Tuesday, December 7, 2010

Pop Tarts Flavorhood 2009 TV Commercial

Pop-tarts are the perfect treat for any child. They come in a foil wrapper and are not likely to spoil. You can eat them cold or heat them up. You can toast them and dunk them in nice warm hot chocolate if you choose. So Pop-Tarts really are a versatile food. Having eaten only one pop-tart in my life, I paid a visit to the web site (poptarts.com) and found there is very little information about Pop-tarts. The video reflects the website, and opens with a short video advising children to get outside and play. This suggests that the Pop-tart people feel guilty due to the increasing number of children becoming obese thanks to the growing number of sweet and calorific treats on offer at supermarkets. The commercial appeals to children as a colourful setting, glamorising Pop-tarts as a tasty snack. What it neglects to tell you is that is packed with e-numbers and will give your child a chronic sugar rush and could set them on the path to diabetes.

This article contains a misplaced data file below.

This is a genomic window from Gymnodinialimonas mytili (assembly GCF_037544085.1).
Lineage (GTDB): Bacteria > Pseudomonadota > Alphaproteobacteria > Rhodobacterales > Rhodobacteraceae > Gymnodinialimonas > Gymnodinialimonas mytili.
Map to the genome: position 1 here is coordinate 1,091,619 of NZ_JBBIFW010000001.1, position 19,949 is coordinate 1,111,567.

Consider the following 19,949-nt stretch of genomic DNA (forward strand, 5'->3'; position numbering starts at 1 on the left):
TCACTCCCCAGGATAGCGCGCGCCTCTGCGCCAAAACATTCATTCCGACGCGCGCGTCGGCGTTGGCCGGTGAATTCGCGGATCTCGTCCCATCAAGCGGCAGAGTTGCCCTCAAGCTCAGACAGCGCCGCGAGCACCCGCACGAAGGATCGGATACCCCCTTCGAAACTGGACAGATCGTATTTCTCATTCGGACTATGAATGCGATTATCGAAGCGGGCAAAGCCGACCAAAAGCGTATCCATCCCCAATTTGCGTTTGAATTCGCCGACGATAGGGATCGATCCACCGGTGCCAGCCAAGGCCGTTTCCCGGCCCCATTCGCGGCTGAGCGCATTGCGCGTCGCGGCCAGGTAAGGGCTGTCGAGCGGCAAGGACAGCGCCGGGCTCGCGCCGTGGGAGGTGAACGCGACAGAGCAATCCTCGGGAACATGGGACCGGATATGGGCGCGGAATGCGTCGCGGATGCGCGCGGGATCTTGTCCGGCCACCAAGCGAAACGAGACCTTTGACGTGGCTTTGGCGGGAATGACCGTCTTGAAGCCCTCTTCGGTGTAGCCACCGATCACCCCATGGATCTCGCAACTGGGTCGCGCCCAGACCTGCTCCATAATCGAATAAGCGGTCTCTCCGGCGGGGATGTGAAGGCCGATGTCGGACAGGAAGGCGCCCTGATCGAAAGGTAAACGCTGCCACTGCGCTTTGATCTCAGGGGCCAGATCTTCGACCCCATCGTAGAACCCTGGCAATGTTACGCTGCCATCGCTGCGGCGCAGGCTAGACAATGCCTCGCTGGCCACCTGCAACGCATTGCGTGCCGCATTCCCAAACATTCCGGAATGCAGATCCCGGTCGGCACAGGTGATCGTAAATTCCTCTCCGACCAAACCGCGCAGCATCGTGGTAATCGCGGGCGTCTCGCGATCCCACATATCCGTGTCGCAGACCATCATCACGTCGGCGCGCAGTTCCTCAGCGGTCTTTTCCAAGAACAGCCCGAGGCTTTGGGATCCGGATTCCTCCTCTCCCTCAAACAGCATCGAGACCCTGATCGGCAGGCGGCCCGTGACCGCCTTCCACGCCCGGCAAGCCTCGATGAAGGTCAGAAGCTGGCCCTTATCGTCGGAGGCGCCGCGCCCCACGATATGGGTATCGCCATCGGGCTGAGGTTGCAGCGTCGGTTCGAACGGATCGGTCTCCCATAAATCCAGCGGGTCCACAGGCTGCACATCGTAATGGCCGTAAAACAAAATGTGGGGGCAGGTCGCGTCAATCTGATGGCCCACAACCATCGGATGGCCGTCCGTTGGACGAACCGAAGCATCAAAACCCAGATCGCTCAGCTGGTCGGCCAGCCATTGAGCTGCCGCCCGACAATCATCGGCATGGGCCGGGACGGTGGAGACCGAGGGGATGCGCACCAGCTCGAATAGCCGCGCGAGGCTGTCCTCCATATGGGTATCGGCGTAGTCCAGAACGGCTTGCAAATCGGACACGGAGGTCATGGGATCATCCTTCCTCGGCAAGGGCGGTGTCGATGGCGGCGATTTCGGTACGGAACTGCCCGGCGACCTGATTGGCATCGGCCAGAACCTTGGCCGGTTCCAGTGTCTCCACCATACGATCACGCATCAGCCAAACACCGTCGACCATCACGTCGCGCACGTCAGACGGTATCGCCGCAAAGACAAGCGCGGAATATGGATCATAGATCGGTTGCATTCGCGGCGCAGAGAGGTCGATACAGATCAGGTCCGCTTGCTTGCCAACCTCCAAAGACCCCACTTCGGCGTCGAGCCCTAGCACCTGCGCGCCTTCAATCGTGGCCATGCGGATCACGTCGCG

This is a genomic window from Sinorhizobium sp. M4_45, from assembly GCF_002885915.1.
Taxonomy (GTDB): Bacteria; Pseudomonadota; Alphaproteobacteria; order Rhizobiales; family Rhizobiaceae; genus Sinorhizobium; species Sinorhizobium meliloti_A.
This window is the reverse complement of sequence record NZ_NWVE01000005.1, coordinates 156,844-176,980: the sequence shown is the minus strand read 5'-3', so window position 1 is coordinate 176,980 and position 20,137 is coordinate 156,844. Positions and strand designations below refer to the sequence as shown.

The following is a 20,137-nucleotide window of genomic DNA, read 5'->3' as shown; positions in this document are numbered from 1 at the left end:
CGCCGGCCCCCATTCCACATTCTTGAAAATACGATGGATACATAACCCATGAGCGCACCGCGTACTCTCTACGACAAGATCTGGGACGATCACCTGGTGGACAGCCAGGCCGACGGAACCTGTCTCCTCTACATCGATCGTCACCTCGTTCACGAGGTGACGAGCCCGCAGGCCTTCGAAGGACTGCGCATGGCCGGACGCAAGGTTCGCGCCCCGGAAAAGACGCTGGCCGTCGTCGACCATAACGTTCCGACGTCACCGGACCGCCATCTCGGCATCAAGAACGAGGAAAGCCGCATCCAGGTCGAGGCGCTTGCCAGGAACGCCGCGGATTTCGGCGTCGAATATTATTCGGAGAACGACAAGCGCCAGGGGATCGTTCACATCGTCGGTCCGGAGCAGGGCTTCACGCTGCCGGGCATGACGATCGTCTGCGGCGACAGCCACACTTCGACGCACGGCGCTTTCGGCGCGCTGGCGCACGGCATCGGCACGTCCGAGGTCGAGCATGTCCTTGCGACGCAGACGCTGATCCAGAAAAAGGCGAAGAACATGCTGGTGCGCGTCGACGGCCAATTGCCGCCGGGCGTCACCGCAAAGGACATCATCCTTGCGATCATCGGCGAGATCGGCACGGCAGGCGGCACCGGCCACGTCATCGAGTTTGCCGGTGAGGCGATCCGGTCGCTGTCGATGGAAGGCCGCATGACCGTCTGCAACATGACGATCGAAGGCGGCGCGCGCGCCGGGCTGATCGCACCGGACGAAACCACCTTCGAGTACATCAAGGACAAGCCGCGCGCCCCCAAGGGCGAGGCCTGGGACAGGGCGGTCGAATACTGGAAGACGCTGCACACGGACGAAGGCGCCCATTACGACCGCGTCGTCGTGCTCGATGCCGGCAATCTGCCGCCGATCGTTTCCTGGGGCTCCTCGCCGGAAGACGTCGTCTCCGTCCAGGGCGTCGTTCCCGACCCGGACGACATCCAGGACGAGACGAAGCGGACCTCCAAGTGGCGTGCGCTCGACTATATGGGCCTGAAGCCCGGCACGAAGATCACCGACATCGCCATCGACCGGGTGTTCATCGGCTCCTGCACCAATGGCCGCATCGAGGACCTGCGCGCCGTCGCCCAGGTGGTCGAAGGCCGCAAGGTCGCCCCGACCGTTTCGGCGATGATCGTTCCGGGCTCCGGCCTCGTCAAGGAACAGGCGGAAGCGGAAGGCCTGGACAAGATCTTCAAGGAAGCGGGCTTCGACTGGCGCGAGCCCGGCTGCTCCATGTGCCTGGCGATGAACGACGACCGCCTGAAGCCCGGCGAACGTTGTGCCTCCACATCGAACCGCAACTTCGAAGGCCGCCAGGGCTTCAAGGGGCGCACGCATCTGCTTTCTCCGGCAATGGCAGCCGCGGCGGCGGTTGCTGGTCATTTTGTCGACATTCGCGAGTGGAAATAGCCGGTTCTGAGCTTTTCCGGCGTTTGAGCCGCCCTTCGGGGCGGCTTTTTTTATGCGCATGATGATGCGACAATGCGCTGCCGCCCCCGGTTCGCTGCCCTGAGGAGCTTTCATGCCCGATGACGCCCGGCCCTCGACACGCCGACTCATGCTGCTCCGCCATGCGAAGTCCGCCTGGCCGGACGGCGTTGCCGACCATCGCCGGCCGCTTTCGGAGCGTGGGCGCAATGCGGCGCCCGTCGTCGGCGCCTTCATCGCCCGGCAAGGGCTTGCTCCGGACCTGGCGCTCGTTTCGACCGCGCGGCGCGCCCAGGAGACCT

Having found a lack of information on the Pop-tarts website, I went to the makers of the treat: http://www2.kelloggs.com/ProductBrand.aspx?id=202 which has a happy promotional logo: "Great-tasting Kellogg's® Pop-Tarts® toaster pastries are fully baked and ready to eat right from the box, or you can warm them in the toaster. And many varieties are exceptionally delicious frozen. Pop-Tarts provide seven essential vitamins and minerals. They contain zero grams of trans fat, and they are available in a variety of favorite flavors. When you're on the go, take along Go-Tarts™snack bars - everything you love about Pop-Tarts, now in a bar." The website boasts over 40 flavours, and the company has also introduced other calorific treats packed with fat and other unheard of ingredients they conveniently leave out. It would seem that the company keep dishing out more and more products similar to the tasty Pop-tarts to tempt children when really it is advertising like the Pop-tart commercial that are one of four commercials on day time and prime-time television devoted to food and drinks and beg questions about the part television plays in obesity. Out of 5,724 commercials recorded, 1,162 were food-related, with 91.2% of food promotions in English, and 8.7% in Spanish. Only 1 commercial was bilingual. Overall, nearly 1 in 5 advertisements was for a food or nutrition-related product, with 5.2 food advertisements presented every hour. Fast-food restaurants, sugary food, chips/crackers, and sugar-added beverages collectively accounted for more than 70% of food commercials; 34% were for ''food on the run,'' fast-food restaurants and convenience food. Commercials on the children’s networks are predominately for sugary cereals and sweets, high fat food, convenience of fast food restaurant food, and chips and crackers. For the child consumer, they are exposed to 76% more food commercials per hour than any other of the general audience networks. During the Saturday morning slot from 7 till 10 am the food commercials mainly consist of more saturated food and approximately 7 commercials per hour appear in programming on children’s networks, which is roughly 1 food commercial every 8 minutes.

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